Tide Clocks

Weems & Plath Matching Sets
Weems & Plath Weather Station
Weems & Plath Tide Clocks
Weems & Plath Brass Clocks
Weems & Plath Ship's Bell Clocks
Weems & Plath Brass Barometers
Metal Detectors
Weather Glass Barometers
Chesapeake Bay Spyce
Deck Prisms
Knot Boards
Outdoor Doormats
Nautical Finials
Nautical Ornaments
T.Q Shoppe at Christmas



The Delray Beach pipe, which went into service in 1964, discharged about nine million gallons of treated sewage a day one mile off Atlantic Avenue, at a depth of about 90 feet.

The sewage treatment plant in Delray Florida, sending an average of 13 million gallons of partly treated wastewater onto endangered corals and reef tract, will now be the first outfall of six in South Florida to discontinue the practice of dumping over the next few years. April 1st, the outfall pipe carrying the waste of Delray and Boynton Beach residents was turned off for regular use. The decision was the culmination of a four-year struggle led by the nonprofit Palm Beach County Reef Rescue and more recently the assistance of the Palm Beach County Surfrider Chapter to draw attention to the effects of the outfall on the nearby coral reef system, which has been suffocating in recent years under a pollution-fed toxic algae bloom. Local member Kerri Smith lead the campaign overseeing legal research, outreach and education.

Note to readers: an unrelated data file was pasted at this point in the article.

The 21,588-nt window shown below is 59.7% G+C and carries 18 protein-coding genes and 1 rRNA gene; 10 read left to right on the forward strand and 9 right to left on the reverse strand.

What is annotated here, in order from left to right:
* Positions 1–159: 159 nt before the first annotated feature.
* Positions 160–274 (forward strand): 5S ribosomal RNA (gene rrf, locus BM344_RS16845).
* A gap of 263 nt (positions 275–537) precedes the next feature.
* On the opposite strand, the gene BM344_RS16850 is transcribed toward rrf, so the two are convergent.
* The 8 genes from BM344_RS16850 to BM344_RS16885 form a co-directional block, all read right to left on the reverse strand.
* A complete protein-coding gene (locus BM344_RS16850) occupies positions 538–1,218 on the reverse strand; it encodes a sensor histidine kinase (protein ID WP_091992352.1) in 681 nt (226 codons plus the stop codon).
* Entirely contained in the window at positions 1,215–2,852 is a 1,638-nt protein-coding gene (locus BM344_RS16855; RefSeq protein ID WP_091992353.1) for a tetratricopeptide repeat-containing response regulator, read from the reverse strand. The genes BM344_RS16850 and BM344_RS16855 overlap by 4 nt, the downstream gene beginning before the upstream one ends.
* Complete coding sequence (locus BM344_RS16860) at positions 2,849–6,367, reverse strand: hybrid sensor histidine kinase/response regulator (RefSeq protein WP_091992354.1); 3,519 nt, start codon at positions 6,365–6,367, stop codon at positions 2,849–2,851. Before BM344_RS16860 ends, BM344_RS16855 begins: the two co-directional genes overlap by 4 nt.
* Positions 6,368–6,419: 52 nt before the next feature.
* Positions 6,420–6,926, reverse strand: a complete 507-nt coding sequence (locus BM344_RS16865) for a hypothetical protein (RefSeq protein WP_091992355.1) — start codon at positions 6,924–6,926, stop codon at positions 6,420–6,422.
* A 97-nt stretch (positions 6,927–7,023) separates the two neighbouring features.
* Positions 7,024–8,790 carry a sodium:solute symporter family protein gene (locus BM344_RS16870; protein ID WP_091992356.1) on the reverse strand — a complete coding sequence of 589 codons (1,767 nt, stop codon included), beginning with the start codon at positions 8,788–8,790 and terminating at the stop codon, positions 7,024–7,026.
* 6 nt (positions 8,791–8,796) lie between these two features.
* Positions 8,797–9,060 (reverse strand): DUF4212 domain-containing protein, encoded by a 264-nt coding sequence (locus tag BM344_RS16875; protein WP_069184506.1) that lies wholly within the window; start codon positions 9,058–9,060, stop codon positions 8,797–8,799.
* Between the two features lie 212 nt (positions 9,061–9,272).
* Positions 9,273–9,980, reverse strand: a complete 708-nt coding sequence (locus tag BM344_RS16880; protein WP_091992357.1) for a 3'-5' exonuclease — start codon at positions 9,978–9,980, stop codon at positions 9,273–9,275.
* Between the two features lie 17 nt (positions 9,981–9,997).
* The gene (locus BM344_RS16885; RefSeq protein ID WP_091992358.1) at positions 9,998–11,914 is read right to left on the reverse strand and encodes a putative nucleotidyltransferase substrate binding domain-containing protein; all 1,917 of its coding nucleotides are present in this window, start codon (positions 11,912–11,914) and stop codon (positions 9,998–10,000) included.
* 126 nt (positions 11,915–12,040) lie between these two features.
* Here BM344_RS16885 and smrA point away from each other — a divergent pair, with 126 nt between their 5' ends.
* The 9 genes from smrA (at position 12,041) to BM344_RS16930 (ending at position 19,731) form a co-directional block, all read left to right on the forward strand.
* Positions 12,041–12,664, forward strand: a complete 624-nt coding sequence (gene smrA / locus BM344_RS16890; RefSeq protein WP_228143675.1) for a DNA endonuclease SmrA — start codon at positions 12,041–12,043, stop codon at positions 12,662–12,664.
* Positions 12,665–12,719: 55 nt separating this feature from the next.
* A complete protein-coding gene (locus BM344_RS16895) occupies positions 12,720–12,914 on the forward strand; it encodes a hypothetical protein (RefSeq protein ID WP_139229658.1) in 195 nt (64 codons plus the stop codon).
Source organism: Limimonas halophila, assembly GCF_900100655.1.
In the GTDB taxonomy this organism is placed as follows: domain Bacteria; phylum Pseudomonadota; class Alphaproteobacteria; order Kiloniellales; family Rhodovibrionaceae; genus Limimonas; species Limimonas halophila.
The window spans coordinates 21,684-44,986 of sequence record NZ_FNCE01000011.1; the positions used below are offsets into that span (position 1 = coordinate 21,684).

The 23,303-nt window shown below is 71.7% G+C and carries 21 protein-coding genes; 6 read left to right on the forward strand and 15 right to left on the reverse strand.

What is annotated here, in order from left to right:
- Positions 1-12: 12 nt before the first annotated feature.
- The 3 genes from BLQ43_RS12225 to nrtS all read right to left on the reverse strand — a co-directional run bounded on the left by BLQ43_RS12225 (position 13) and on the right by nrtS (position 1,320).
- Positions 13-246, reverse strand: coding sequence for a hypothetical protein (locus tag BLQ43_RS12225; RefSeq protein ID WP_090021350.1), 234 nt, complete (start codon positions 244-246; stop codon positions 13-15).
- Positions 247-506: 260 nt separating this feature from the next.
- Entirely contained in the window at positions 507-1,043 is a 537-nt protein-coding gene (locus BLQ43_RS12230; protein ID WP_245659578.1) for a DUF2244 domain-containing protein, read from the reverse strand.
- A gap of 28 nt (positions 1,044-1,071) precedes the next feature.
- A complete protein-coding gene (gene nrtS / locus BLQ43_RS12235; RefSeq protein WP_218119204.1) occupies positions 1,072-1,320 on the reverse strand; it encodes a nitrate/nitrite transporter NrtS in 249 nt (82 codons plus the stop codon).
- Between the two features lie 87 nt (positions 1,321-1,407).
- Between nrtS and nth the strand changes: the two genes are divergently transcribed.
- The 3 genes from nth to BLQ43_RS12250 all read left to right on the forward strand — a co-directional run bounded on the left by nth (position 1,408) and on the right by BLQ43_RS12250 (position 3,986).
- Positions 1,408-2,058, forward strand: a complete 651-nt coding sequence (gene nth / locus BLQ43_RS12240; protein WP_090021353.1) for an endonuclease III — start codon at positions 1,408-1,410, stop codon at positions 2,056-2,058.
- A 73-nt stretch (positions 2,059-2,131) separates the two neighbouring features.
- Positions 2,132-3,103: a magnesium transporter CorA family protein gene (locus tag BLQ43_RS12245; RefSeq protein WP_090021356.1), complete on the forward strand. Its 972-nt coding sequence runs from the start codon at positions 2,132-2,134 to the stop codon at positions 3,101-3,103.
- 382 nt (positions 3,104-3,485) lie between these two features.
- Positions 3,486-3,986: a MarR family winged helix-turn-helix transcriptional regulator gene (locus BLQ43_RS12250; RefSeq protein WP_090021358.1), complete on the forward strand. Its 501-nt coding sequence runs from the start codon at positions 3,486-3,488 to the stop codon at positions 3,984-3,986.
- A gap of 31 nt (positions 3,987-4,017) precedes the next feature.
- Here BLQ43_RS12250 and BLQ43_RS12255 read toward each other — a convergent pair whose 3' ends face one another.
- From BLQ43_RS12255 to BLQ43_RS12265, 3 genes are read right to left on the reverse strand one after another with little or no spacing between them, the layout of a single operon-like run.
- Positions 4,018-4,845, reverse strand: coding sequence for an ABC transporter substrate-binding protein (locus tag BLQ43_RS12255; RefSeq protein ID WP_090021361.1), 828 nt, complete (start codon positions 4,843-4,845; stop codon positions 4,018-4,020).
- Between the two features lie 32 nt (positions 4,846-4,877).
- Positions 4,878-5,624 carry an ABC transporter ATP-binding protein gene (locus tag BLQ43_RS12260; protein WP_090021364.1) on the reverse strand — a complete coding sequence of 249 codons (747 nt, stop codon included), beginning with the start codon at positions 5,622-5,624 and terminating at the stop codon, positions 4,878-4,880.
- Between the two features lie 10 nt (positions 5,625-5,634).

Check out this video footage of the sewage outfall pipe shutting down.